Furthermore, in November 1947, the UN recommended the partitioning of the area west of the Jordan River between Jewish and Arab states, in violation of Article 80 of the 1945 UN Charter and the September 1922 League of Nations, which were committed to establishing a Jewish National Home in the entire area. The local Arabs and the surrounding Arab states rejected the 1947 Partition Plan and launched a war to annihilate the Jewish State.
In July 1937, the British Peel Commission recommended the establishment of a Jewish state over 18% – and an Arab state over 75% – of the area west of the Jordan River. The plan was rejected by the Arabs, who escalated terrorism.
Palestinian vision documented by education curriculum
Notwithstanding Palestinian diplomatic and public relations statements, the most authentic reflection of the Palestinian worldview, vision and territorial goal has been Mahmoud Abbas’ K-12 education curriculum, which has become (since 1993) a most effective multiplier of terrorism, suicide bombing and anti-Jewish, anti-Israel and anti-peace fanaticism.
The 2020-2021 school textbooks of the Palestinian Authority highlight antisemitism, repudiation of Jewish history, dehumanization of Jews and the Jewish State, rejection of peaceful-coexistence with Israel, inciting to martyrdom and Jihad (“holy war”) “in the service of Allah,” heralding suicide bombers and terrorism in general, glorification of women-terrorists as role models, and promoting geographic maps with Israel replaced by an Arab Palestine from the Jordan River to the Mediterranean Sea.
Peaceful-coexistence with Israel?
On the eve of the September 13, 1993 signing of the Oslo Accord on the White House lawn, Arafat told the Jordanian TV that the accord was an interim agreement, consistent with the PLO’s June 1974 Phased Plan. The latter legitimized the establishment of a Palestinian beachhead on any part of British Mandate Palestine, as a step to eliminate the Jewish State and takeover the whole of Palestine.
Mahmoud Abbas and Arafat reiterated the Palestinian Phased Plan on August 14, 2009, November 16, 1998, January 30, 1996 and May 10, 1994, drawing inspiration from Mohammed’s Hudaybiyya Treaty – a major precept of traditional and contemporary Islam and Arab policy-making.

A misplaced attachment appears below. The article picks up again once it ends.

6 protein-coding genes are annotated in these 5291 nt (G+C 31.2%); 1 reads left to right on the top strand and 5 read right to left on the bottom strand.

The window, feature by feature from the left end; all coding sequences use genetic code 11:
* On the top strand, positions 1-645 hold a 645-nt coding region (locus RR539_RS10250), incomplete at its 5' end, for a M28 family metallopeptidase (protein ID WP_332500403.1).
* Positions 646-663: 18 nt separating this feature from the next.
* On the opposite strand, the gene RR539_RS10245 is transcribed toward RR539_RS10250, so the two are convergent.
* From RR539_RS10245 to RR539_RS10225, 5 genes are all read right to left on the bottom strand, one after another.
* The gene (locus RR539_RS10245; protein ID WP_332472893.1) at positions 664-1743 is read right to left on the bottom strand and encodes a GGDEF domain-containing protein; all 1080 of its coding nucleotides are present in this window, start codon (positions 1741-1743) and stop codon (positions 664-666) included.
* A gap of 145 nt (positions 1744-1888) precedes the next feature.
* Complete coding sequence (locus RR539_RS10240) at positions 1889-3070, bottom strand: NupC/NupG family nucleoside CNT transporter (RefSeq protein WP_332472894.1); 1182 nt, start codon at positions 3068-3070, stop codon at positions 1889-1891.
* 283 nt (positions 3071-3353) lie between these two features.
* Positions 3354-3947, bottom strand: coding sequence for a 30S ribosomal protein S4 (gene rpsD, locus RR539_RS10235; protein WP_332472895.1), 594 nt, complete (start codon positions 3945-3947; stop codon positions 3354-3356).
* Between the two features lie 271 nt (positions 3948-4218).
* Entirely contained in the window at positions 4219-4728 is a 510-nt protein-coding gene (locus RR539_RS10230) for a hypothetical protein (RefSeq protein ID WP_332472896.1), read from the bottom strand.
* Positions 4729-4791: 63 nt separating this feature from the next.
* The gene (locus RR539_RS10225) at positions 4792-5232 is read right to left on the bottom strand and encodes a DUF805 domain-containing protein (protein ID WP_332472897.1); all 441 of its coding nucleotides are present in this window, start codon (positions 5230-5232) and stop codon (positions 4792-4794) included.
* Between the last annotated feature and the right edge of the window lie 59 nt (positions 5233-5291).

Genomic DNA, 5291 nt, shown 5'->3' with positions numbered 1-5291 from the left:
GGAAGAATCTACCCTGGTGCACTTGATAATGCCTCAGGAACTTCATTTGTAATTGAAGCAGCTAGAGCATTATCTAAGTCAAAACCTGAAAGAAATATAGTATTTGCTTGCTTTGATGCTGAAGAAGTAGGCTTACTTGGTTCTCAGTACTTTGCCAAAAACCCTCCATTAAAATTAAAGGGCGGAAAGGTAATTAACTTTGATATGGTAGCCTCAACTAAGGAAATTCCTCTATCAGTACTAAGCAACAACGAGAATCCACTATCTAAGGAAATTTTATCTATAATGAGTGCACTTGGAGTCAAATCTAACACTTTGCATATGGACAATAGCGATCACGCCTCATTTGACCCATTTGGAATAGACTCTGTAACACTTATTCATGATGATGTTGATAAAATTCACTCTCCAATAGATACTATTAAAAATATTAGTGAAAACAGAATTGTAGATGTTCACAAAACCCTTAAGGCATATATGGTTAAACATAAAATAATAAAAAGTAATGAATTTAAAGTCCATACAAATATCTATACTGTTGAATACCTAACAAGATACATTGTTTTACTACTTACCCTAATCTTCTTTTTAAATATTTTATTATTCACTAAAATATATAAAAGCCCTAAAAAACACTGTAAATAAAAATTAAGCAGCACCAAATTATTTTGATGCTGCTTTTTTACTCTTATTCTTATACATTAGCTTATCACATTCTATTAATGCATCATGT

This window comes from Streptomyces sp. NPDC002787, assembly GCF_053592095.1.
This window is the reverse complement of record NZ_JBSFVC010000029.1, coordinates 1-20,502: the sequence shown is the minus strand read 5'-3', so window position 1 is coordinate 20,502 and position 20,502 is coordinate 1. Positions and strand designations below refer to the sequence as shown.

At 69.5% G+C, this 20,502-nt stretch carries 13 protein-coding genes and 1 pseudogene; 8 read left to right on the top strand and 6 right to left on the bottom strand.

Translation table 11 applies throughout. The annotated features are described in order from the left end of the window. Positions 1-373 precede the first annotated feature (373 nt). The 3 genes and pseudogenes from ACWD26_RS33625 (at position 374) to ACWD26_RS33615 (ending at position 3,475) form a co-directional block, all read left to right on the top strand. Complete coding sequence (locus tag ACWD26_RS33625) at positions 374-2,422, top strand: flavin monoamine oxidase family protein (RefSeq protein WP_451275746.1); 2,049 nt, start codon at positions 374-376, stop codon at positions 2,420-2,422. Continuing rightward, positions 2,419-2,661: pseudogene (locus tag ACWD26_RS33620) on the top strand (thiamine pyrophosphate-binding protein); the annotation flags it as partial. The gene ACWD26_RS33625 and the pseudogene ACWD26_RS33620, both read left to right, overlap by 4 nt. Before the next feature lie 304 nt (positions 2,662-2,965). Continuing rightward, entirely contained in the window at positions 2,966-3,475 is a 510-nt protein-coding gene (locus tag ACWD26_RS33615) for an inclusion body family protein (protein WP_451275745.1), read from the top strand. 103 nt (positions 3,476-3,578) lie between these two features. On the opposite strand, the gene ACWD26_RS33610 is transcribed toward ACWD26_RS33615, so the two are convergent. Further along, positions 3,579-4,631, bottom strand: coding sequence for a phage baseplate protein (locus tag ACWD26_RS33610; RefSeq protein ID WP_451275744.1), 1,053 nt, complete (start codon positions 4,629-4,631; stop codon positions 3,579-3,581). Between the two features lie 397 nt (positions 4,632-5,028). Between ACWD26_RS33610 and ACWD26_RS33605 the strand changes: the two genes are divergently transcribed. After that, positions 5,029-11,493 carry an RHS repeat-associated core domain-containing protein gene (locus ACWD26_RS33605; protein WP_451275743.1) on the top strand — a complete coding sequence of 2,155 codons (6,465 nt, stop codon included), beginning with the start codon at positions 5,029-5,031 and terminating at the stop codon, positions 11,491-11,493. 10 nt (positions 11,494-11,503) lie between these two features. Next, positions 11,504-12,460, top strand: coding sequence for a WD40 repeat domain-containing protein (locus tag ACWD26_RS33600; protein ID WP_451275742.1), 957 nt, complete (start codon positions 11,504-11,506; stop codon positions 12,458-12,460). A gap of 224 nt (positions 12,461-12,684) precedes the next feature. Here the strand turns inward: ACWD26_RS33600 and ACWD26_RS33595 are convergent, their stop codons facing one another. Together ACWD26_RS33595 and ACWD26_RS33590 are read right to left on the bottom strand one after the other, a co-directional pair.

The Hudaybiyya Treaty was concluded between Mohammed and his Mecca enemies in 628 AD. However, while the treaty was perceived by Mecca as a permanent peace, Mohammed considered it as a truce (not a final peace) and a means (not a goal) to achieve the Islamic imperialistic goal. Thus, Mohammed was able to regroup, breach the treaty and overwhelm the misled and tricked enemy. It has become a tactical role model for Muslim leaders, especially when confronting the “infidel.”
Contemporarily, the Palestinian vision was codified by the charters of Mahmoud Abbas’ Fatah and PLO in 1959 and 1964 – before Israel regained control of Judea and Samaria (the West Bank), East Jerusalem and Gaza – highlighting the goal “to liberate the whole of Palestine.” In other words, the core issue has always been the annihilation – not the size – of the Jewish State, which is deemed illegitimate in “the abode of Islam.”
The Palestinian vision is not driven by despair, but by a pre-1967 commitment “to liberate Palestine from the Jordan River to the Mediterranean Sea.”
The Palestinian issue and expanding the Israel-Arab peace process
The “Palestine Firsters” – who believe in the centrality of the Palestinian issue in the Middle East – introduced a litany of peace initiatives, which were crashed against the rocks of Middle East reality.
At the same time, Israel concluded a series of peace accords with Egypt, Jordan, the United Arab Emirates, Bahrain, Morocco and the Sudan, which bypassed the Palestinian issue, avoided the trap of a Palestinian veto and focused on Arab – not Palestinian – interests.
A wide gap exists between the Palestinian track record, on the one hand, and Washington’s well-intentioned two-state-policy, on the other hand.
Contrary to the expectations of Washington’s policy-makers, Middle East reality documents that a Palestinian state would add a rogue regime to the stormy region, intensify terrorism and war, inflame regional instability, exacerbate the Israel-Palestinian conflict, undermine the expansion of the Israel-Arab peace process, generate tailwind to rogue entities and cripple US interests.
An Israeli retreat to the pre-1967 8-15-mile sliver along the Mediterranean, dominated by the mountain ridges of Judea and Samaria, would obliterate Israel’s posture of deterrence, and would transform Israel from a unique force-multiplier – to a strategic liability – for the US, depriving the US of “the largest US aircraft carrier, which does not require a single American on board.”